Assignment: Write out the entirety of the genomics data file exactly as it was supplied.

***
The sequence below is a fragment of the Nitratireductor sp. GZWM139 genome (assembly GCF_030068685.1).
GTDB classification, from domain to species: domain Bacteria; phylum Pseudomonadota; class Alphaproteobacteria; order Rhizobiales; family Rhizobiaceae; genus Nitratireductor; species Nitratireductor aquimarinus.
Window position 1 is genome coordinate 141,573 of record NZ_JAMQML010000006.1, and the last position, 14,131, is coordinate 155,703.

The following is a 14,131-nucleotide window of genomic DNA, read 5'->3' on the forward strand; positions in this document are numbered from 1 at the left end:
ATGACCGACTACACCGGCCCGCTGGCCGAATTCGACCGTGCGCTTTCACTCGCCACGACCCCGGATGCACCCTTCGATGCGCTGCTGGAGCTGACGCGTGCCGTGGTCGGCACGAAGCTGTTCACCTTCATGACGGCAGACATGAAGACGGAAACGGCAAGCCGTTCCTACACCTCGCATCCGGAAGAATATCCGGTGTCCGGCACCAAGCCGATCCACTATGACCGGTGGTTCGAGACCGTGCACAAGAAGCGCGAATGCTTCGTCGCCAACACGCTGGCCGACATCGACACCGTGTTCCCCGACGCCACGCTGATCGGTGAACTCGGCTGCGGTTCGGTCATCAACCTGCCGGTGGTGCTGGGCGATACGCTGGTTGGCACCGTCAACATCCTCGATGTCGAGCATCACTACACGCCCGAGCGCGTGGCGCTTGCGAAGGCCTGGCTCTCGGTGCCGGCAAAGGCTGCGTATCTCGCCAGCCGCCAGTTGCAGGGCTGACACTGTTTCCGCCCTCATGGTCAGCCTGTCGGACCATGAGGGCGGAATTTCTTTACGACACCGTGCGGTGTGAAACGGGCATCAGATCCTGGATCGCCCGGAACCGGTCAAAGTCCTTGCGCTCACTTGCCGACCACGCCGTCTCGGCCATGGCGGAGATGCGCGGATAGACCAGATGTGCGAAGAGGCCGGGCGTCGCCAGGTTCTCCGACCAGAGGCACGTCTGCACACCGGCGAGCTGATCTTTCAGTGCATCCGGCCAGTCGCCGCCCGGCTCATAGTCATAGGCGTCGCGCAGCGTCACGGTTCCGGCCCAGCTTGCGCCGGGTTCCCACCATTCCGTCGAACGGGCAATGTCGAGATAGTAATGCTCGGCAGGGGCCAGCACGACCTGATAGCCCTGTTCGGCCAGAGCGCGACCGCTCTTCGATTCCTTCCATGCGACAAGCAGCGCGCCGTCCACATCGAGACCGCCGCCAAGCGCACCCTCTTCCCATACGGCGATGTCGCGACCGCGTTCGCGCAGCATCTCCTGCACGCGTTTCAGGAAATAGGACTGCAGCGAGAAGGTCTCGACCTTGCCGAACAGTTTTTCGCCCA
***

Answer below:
The sequence below is a fragment of the Nitratireductor sp. GZWM139 genome (assembly GCF_030068685.1).
GTDB classification, from domain to species: domain Bacteria; phylum Pseudomonadota; class Alphaproteobacteria; order Rhizobiales; family Rhizobiaceae; genus Nitratireductor; species Nitratireductor aquimarinus.
Window position 1 is genome coordinate 141,573 of record NZ_JAMQML010000006.1, and the last position, 14,131, is coordinate 155,703.

The following is a 14,131-nucleotide window of genomic DNA, read 5'->3' on the forward strand; positions in this document are numbered from 1 at the left end:
ATGACCGACTACACCGGCCCGCTGGCCGAATTCGACCGTGCGCTTTCACTCGCCACGACCCCGGATGCACCCTTCGATGCGCTGCTGGAGCTGACGCGTGCCGTGGTCGGCACGAAGCTGTTCACCTTCATGACGGCAGACATGAAGACGGAAACGGCAAGCCGTTCCTACACCTCGCATCCGGAAGAATATCCGGTGTCCGGCACCAAGCCGATCCACTATGACCGGTGGTTCGAGACCGTGCACAAGAAGCGCGAATGCTTCGTCGCCAACACGCTGGCCGACATCGACACCGTGTTCCCCGACGCCACGCTGATCGGTGAACTCGGCTGCGGTTCGGTCATCAACCTGCCGGTGGTGCTGGGCGATACGCTGGTTGGCACCGTCAACATCCTCGATGTCGAGCATCACTACACGCCCGAGCGCGTGGCGCTTGCGAAGGCCTGGCTCTCGGTGCCGGCAAAGGCTGCGTATCTCGCCAGCCGCCAGTTGCAGGGCTGACACTGTTTCCGCCCTCATGGTCAGCCTGTCGGACCATGAGGGCGGAATTTCTTTACGACACCGTGCGGTGTGAAACGGGCATCAGATCCTGGATCGCCCGGAACCGGTCAAAGTCCTTGCGCTCACTTGCCGACCACGCCGTCTCGGCCATGGCGGAGATGCGCGGATAGACCAGATGTGCGAAGAGGCCGGGCGTCGCCAGGTTCTCCGACCAGAGGCACGTCTGCACACCGGCGAGCTGATCTTTCAGTGCATCCGGCCAGTCGCCGCCCGGCTCATAGTCATAGGCGTCGCGCAGCGTCACGGTTCCGGCCCAGCTTGCGCCGGGTTCCCACCATTCCGTCGAACGGGCAATGTCGAGATAGTAATGCTCGGCAGGGGCCAGCACGACCTGATAGCCCTGTTCGGCCAGAGCGCGACCGCTCTTCGATTCCTTCCATGCGACAAGCAGCGCGCCGTCCACATCGAGACCGCCGCCAAGCGCACCCTCTTCCCATACGGCGATGTCGCGACCGCGTTCGCGCAGCATCTCCTGCACGCGTTTCAGGAAATAGGACTGCAGCGAGAAGGTCTCGACCTTGCCGAACAGTTTTTCGCCCA